Streams

1 World Trade Center Could Fall Short of America's ‘Tallest’ Status

Friday, May 11, 2012

WNYC
One World Trade Center on May 25, 2011. One World Trade Center on May 25, 2011. (Stephen Nessen/WNYC)

One World Trade Center is New York City’s tallest building, but a design change could jeopardize its anticipated distinction as America’s tallest building.

The steel and fiberglass that was supposed to enclose the skyscraper’s antenna at the very top of the building is being scraped because officials fear workers will be unable to safely perform any repairs, if and when necessary.

“What was originally designed is impractical, unworkable and frankly dangerous to workers, who'd have to be called in to maintain it,” said Pat Foye, executive director of the Port Authority of New York and New Jersey on Friday. 

The agency made the decision jointly with the building’s developer, the Durst Organization, to remove the enclosure covering the 400-foot-tall antenna.

While the change will alleviate potential repair issues, it puts into question whether the building will be called the tallest in the country. When it had the casing, the structure was considered a spire. Without it, many consider it just an antenna.

Many experts do not count antennas when determining a building’s height.  The Council on Tall Buildings and Urban Habitat, based in Chicago, is a respected authority on building heights. It does not consider antennas in a building’s height, but it does consider spires in the final tally.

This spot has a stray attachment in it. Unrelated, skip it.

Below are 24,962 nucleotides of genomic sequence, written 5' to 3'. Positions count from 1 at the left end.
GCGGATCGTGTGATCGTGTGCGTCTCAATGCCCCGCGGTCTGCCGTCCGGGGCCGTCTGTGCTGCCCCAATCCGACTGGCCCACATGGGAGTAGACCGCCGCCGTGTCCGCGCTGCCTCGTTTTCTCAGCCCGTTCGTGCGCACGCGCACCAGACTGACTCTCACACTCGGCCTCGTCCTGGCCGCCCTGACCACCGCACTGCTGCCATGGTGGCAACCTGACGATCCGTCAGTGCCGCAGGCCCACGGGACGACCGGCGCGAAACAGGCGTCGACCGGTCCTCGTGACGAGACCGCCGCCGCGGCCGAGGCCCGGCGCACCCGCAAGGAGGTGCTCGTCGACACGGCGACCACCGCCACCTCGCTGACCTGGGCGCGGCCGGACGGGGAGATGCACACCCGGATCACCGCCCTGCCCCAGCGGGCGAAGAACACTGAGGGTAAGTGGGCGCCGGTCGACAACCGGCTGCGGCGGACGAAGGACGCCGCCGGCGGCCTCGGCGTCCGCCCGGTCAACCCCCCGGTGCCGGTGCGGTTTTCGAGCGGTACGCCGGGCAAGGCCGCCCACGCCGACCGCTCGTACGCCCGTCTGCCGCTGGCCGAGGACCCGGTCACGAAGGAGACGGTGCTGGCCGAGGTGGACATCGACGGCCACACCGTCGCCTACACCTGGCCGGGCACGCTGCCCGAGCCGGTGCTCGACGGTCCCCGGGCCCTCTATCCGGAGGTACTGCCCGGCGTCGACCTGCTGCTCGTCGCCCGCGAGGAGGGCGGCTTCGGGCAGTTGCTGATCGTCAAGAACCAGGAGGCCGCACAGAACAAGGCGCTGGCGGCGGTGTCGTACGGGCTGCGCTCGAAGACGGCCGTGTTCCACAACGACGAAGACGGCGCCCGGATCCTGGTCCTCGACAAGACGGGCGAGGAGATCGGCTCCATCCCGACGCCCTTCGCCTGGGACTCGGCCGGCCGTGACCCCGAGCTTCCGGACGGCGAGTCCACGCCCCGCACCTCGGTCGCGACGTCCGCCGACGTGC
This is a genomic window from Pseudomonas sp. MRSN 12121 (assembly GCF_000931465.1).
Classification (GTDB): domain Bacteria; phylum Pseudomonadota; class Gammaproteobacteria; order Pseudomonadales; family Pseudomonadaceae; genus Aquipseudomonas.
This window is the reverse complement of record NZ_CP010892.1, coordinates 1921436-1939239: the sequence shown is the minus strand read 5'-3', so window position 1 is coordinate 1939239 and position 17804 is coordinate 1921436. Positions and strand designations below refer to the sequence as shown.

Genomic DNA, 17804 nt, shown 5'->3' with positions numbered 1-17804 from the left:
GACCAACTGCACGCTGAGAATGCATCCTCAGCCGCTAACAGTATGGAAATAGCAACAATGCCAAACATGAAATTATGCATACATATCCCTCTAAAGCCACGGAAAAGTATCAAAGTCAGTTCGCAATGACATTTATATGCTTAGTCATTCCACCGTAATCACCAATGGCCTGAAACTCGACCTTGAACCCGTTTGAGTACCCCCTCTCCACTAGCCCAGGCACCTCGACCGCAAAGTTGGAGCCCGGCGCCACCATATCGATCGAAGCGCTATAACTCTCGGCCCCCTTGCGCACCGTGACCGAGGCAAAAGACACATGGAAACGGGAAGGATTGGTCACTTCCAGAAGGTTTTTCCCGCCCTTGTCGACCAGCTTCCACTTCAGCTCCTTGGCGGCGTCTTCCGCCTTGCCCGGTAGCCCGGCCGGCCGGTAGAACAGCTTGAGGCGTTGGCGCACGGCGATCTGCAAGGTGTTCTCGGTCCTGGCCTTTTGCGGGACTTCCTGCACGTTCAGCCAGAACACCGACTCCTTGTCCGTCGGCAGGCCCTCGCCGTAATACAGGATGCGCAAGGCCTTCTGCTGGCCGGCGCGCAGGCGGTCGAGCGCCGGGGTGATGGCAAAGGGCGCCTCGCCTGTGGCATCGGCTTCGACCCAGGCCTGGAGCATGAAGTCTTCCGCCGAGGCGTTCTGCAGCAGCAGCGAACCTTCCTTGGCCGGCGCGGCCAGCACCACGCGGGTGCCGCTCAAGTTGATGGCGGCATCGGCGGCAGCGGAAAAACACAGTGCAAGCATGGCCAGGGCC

The Port Authority said the top of One World Trade is more than an antenna.  “This is a spire, not an antenna,” Foye said of the 400-foot needle-like structure atop the building.

Foye said he’s talking with the Council, to ask it to change the rules.  “I think they're making a mole hill out of a mountain,” said Foye. “We're not building a three story walk up in Peoria, we're building the highest building in the Western Hemisphere.”

When it's completed, One World Trade will be a symbolic 1,776 feet, reflecting the year the nation was founded.

Tags:

More in:

Leave a Comment

Email addresses are required but never displayed.

Get the WNYC Morning Brief in your inbox.
We'll send you our top 5 stories every day, plus breaking news and weather.

Sponsored

Latest Newscast

 

 

Support

WNYC is supported by the Charles H. Revson Foundation: Because a great city needs an informed and engaged public

Feeds

Supported by